Counting in Korean with Quantifiers

After learning about numbers in Korean, it still remains to figure out how to actually count things with those numbers. Similarly to languages like Chinese and Japanese, in Korean a number combined with a quantifier is used to count objects, and pretty much any concept that can be counted. This means that in order to express an amount of something, we must join a numerical prefix with a quantifier.

For a refresher on numbers, see the previous post on the number systems in Korean.

Numbers in Korean

A summary of the native Korean and Sino-Korean numbers, and an explanation of their differences.

As a starter, an example: the quantifier song-i (송이) is used for bunches of fruit, which grapes would classify under – in Korean this is the word podo (포도). Thus to say “two bunches of grapes” you would say podo du song-i (포도 두 송이). The number two is dul (둘), yet when joined with the quantifier, we drop the final consonant (바침) for pronunciation’s sake, so it becomes du (두).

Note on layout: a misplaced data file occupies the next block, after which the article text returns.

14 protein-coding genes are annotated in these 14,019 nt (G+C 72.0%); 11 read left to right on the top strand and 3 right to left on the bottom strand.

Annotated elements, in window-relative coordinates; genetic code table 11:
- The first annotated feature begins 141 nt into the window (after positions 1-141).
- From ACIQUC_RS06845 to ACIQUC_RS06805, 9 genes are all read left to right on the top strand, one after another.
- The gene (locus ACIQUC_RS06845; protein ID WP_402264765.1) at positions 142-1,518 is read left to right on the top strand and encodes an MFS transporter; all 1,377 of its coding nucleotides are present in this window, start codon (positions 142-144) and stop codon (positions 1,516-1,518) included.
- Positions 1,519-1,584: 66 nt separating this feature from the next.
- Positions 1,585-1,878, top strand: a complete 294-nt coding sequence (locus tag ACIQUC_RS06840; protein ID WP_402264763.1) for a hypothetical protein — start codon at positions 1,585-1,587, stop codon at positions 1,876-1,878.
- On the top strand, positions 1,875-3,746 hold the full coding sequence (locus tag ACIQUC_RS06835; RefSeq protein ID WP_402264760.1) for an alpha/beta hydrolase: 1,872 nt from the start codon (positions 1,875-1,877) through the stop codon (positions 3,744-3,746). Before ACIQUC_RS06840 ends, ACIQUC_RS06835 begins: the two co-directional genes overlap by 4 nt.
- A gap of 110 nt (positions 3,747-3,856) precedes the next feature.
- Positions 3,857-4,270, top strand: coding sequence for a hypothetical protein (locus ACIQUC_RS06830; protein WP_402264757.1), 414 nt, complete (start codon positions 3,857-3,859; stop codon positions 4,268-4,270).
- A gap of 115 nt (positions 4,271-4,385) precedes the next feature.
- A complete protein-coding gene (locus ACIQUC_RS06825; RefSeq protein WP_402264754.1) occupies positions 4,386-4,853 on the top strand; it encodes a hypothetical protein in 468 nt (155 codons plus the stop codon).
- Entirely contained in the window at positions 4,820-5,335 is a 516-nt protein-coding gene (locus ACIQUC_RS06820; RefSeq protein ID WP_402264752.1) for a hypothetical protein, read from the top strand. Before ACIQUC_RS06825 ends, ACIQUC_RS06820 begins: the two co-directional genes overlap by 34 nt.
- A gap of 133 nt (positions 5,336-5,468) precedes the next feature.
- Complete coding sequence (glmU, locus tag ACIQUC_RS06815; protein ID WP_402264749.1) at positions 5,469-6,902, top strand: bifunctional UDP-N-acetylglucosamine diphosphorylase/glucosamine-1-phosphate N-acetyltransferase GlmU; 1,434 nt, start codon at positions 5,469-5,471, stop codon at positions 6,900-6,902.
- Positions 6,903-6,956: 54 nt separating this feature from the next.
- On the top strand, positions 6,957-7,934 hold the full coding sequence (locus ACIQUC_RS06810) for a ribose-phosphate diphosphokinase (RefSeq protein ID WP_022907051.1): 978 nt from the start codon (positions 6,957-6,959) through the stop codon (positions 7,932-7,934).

Similarly, to say “one bowl of ramyeun” in Korean, you would say ramyeon han geureut (라면 한 그릇), using the word geureut (그릇) as a quantifier for food served in bowls. To order a pint of beer (맥주) along with that ramyeun, you would say maekju han jan (맥주 한 잔).

In the cases above, the quantifiers take pure Korean numerals as a prefex. Those numbers must be used to count those kind of objects. However, of course with there being two number systems, there are also a several quantifiers which take the Sino-Korean numerals, e.g. most units of time. Yet note that, remarkably, to say the current time in hours and minutes, we must mix the two number styles, e.g. yeol si sip bun (열시 십분), to indicate 10 o’clock and 10 minutes.

So far, I’ve come across a dozen or so quantifiers. And so far, using these have been sufficient in daily life. I’ll list these below, as well as with what type of numeral they accept, i.e. pure Korean or Sino-Korean.

A more exhaustive list can be found on Wikipedia – Korean count words.

Object Korean Sino-K.
general things
long things 자루
papers, envelopes, flat things
cars, vehicles and machines
animals 마리
picked flowers, bunches of fruits 송이
glasses, cups
bowls 그릇
servings (of a dish) 인분
weeks 주일
Written by
Paul J.
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Last updated at on .


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